So, Paul begins to plant the seed of the gospel there in Ephesus, and he leaves Aquilla and Priscilla, two trusted friends and co-laborers there. Another man arrives, we're told down in verse 24, by the name of Apollos. And Aquilla and Priscilla take Apollos aside—he was already mighty in the scriptures, but they take him aside and give him an education—a seminary education if you will, and he comes to understand the truth of God more fully and completely, and he has an amazing ministry there in Ephesus. And eventually, verse 27 says, he goes on over to Macedonia, to Achaia, and to Corinth. Paul, after he left Ephesus, verse 22 says, went to Caesarea, and then went to his sending missionary church, the church there in Antioch, and gave a report from his second missionary journey.

On his third missionary journey, Paul returns to Ephesus. Look at chapter 19 verse 1, "It happened that while Apollos was at Corinth, Paul passed through the upper country and came to Ephesus." And this time, Paul stayed for three years. Look at the account that's recorded in Acts chapter 19 verse 8. After coming to Ephesus "he entered the synagogue and continued speaking out boldly for three months," so he does an evangelistic ministry in the synagogue for three months, "reasoning and persuading them about the kingdom of God. But when some were becoming hardened and disobedient, speaking evil of the Way before the people, he withdrew from them and took away the disciples, reasoning daily instead in the school of Tyrannus." So another place—not the synagogue now. "This took place"—verse 10—"for two years. So that all who lived in Asia heard the word of the Lord, both Jews and Greeks." Paul was always choosing those strategic cities, and Ephesus was the capital of this Roman province. A city of a half a million people, and here he uses the influence of that city to reach out into the area surrounding there, for three years.

Chapter 20 verse 1. You remember that—and we'll cover this more next time-—but you'll remember that there in Ephesus while Paul was there, there was this great riot led by the silversmiths, who were afraid that their trade was going to be undermined, as people came to faith in Christ. And, after that riot, verse 1 of chapter 20, "after the uproar had ceased, Paul sent for the disciples, and when he had exhorted them and taken his leave of them, he left [Ephesus] to go to Macedonia." So, from the fall of AD 52 to the summer of AD 55, approximately—in that time frame—Paul ministered and stayed in the city of Ephesus. A few months later, after he left Ephesus, he meets up with the elders to tell them a permanent goodbye. This is recorded for us in Acts chapter 20, beginning in verse 17. From his words to the Ephesian elders here, those that he'd come to love so much during those three years, we get a picture of what his ministry in Ephesus was like. Look at verse 18. "You yourselves know, [he said] from the first day that I set foot in Asia, how I was with you the whole time, serving the Lord with all humility and with tears, [along with difficulties] trials which came upon me through the plots of the Jews; [and] how I did not shrink from declaring to you anything that was profitable," and I taught you publicly in the school of Tyrannus, in the synagogue, and other places, "and privately from house to house." In small house gatherings around that great city of Ephesus, "solemnly testifying to both Jews and Greeks of repentance toward God and faith in our Lord Jesus Christ." He says I started with the gospel, but his ministry didn't end there. Look at verse 25. He says to these elders, "And now, behold, I know that all of you, among whom I went about preaching the kingdom"—you're no longer going to see my face—"I am innocent of the blood of all men"—verse 27—"for I did not shrink from declaring to you the whole purpose of God." I started with the gospel, but then I went through the entire Old Testament, and I taught you the entire purpose of God.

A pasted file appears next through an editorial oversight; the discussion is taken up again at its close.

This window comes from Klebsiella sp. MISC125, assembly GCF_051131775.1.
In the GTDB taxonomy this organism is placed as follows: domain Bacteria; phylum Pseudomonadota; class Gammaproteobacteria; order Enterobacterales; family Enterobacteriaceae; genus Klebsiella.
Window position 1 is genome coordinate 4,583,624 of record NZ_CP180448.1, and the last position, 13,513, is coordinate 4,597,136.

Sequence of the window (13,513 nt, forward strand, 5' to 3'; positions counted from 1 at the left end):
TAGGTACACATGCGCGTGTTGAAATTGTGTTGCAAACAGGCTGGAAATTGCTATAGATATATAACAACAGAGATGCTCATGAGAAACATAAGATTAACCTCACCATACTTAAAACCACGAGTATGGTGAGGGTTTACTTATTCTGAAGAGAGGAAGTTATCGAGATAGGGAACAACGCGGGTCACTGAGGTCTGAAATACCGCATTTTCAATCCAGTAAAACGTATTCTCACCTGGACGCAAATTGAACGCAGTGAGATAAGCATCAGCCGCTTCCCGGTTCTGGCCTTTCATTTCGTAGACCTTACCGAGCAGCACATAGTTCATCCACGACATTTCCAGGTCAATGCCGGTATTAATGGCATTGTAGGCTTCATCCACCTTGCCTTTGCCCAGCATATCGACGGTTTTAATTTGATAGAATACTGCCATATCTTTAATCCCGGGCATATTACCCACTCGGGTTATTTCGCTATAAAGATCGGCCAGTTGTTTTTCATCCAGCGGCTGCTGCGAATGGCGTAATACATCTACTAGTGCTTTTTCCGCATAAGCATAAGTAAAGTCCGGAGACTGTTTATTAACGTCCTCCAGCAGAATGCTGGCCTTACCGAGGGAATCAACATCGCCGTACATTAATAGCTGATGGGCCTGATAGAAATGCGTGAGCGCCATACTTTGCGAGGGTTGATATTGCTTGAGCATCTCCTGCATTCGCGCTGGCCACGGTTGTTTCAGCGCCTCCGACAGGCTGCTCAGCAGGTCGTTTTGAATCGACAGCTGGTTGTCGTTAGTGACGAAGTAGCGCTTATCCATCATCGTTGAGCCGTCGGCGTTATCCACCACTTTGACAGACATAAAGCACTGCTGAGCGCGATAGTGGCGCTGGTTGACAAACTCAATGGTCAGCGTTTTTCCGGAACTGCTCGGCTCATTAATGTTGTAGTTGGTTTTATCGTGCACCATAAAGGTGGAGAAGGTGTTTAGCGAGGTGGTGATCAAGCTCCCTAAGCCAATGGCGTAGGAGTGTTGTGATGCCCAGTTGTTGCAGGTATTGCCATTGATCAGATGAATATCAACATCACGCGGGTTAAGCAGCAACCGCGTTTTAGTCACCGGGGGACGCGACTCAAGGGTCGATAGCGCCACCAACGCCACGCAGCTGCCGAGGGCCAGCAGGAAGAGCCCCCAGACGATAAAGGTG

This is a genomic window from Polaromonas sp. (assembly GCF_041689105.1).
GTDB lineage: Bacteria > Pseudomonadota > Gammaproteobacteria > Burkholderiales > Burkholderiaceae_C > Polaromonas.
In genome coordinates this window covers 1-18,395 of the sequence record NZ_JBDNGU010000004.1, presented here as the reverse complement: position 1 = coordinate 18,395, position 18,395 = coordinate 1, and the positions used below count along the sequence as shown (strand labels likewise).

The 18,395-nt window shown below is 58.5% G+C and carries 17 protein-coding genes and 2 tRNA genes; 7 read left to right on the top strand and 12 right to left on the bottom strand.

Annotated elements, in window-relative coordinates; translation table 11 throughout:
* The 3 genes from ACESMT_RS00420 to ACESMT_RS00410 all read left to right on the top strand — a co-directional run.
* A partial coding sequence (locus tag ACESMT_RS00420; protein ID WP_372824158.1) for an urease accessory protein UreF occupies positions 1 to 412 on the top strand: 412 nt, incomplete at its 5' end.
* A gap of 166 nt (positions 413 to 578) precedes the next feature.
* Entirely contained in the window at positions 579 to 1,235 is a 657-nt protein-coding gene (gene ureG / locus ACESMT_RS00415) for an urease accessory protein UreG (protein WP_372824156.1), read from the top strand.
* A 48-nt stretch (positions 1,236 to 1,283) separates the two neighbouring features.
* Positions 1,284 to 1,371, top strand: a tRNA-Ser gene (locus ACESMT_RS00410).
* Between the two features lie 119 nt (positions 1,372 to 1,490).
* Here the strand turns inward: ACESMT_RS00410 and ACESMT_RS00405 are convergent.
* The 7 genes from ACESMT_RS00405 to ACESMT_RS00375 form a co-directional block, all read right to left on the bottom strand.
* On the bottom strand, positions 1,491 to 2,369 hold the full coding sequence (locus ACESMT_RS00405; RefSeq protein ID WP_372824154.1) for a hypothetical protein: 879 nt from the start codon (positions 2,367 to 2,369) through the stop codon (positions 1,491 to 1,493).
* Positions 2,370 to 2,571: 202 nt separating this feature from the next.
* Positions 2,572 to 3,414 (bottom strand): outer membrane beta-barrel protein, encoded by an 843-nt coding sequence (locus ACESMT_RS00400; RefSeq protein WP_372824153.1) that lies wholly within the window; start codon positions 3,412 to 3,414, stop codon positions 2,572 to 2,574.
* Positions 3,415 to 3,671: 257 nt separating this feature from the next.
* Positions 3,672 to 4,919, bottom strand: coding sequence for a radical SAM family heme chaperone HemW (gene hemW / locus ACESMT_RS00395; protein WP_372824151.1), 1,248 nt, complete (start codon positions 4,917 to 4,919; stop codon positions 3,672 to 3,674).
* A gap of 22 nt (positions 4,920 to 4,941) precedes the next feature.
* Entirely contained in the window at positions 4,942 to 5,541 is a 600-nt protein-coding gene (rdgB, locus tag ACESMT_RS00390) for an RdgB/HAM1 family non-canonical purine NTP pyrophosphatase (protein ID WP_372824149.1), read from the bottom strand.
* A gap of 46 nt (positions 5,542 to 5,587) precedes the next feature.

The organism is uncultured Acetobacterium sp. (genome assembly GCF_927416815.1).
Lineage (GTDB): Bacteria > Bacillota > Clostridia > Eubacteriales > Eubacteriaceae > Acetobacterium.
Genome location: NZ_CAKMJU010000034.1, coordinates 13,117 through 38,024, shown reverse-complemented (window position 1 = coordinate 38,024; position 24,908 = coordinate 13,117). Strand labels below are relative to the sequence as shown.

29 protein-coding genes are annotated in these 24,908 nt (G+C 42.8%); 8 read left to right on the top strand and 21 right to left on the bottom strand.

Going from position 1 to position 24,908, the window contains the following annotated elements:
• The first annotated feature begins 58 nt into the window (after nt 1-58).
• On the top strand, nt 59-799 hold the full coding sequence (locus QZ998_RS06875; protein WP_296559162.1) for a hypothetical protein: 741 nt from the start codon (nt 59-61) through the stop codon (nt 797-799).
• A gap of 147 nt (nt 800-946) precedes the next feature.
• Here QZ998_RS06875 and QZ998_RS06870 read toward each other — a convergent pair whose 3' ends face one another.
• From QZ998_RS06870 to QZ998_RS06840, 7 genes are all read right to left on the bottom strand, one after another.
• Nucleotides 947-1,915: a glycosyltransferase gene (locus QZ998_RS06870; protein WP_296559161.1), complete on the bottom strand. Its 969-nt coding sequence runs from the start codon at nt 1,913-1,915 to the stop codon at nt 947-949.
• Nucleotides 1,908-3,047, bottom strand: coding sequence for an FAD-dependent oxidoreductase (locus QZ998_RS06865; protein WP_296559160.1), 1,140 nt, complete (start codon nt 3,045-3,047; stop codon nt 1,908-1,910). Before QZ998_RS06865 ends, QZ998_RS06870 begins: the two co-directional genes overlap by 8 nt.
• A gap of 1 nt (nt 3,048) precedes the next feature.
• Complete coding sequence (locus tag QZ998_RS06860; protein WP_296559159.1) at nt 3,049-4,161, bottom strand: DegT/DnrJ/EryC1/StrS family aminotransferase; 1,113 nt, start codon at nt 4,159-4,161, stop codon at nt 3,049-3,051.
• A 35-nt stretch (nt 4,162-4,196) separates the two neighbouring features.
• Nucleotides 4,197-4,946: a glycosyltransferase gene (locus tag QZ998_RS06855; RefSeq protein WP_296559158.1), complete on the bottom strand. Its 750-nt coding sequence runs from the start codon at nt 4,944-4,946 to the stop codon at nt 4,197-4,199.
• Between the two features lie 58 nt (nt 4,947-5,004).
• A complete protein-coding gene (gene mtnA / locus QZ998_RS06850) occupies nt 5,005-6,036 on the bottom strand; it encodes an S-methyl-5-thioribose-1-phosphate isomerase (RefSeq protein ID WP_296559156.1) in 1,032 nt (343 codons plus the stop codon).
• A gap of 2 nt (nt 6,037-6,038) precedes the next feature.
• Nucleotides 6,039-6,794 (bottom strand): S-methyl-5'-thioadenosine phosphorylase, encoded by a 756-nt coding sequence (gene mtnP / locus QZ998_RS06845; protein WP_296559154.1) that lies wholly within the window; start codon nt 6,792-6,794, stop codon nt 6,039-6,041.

Verse 31, "Therefore be on the alert, remembering that night and day for a period of three years"—night and day—"I did not cease to admonish each one"—a very individual ministry in that small church there in Ephesus, "with tears. And now I commend you to God and to

the word of His grace, which is able to build you up and to give you the inheritance among all those who are sanctified." He goes on to describe his ministry, in terms of his financial support—verse 33—I didn't covet anyone's silver or gold or clothes, and you know that with my own hands I "ministered to my own needs," as well as those that were with me. Paul, you know, was a tent maker by trade. Now to us that doesn't sound like a great and noble calling, but in the ancient world, that was actually a very good job to have. It didn't involve a lot of the extremes of weather and being out exposed to the sun that many of the jobs of that day held. It was one that was universally needed, and so it was a very good occupation that his parents had taught him, that he learned there in Tarsus. And that's how he supported himself. Verse 36 tells us a little bit about the relationship that Paul had built with these people over those three years. "When he had said these things, he knelt down and prayed with them all. And they began to weep aloud, and [they] embraced Paul and repeatedly kissed him, grieving especially" that he said they wouldn't see him again. "And they were accompanying him to the ship." That was Paul's ministry in Ephesus.